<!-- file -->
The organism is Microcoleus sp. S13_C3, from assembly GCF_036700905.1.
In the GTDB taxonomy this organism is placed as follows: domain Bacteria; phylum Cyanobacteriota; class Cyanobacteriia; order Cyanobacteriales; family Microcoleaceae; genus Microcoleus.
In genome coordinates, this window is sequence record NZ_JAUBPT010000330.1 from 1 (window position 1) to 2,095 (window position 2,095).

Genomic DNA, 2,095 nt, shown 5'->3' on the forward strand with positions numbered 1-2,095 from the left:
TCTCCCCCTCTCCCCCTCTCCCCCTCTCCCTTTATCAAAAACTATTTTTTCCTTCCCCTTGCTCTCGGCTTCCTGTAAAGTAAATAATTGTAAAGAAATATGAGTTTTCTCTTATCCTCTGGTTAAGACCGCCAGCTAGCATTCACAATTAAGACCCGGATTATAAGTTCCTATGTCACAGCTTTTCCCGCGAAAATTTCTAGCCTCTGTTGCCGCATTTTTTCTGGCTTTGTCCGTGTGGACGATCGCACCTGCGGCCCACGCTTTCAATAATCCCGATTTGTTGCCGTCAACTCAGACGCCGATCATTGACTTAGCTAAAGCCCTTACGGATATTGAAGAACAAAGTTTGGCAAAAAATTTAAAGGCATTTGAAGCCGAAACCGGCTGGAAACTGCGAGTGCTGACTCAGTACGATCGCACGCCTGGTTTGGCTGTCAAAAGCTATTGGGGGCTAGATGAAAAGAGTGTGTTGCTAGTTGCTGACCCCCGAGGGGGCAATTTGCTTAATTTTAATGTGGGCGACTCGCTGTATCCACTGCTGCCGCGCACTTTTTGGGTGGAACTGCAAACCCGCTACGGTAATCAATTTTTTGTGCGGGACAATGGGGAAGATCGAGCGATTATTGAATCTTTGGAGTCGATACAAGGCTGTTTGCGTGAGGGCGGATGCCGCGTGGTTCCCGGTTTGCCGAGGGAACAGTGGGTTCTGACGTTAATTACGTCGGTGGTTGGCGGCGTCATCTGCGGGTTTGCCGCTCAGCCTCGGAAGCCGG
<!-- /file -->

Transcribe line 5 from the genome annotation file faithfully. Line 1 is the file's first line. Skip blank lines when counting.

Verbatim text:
TCTCCCCCTCTCCCCCTCTCCCCCTCTCCCTTTATCAAAAACTATTTTTTCCTTCCCCTTGCTCTCGGCTTCCTGTAAAGTAAATAATTGTAAAGAAATATGAGTTTTCTCTTATCCTCTGGTTAAGACCGCCAGCTAGCATTCACAATTAAGACCCGGATTATAAGTTCCTATGTCACAGCTTTTCCCGCGAAAATTTCTAGCCTCTGTTGCCGCATTTTTTCTGGCTTTGTCCGTGTGGACGATCGCACCTGCGGCCCACGCTTTCAATAATCCCGATTTGTTGCCGTCAACTCAGACGCCGATCATTGACTTAGCTAAAGCCCTTACGGATATTGAAGAACAAAGTTTGGCAAAAAATTTAAAGGCATTTGAAGCCGAAACCGGCTGGAAACTGCGAGTGCTGACTCAGTACGATCGCACGCCTGGTTTGGCTGTCAAAAGCTATTGGGGGCTAGATGAAAAGAGTGTGTTGCTAGTTGCTGACCCCCGAGGGGGCAATTTGCTTAATTTTAATGTGGGCGACTCGCTGTATCCACTGCTGCCGCGCACTTTTTGGGTGGAACTGCAAACCCGCTACGGTAATCAATTTTTTGTGCGGGACAATGGGGAAGATCGAGCGATTATTGAATCTTTGGAGTCGATACAAGGCTGTTTGCGTGAGGGCGGATGCCGCGTGGTTCCCGGTTTGCCGAGGGAACAGTGGGTTCTGACGTTAATTACGTCGGTGGTTGGCGGCGTCATCTGCGGGTTTGCCGCTCAGCCTCGGAAGCCGG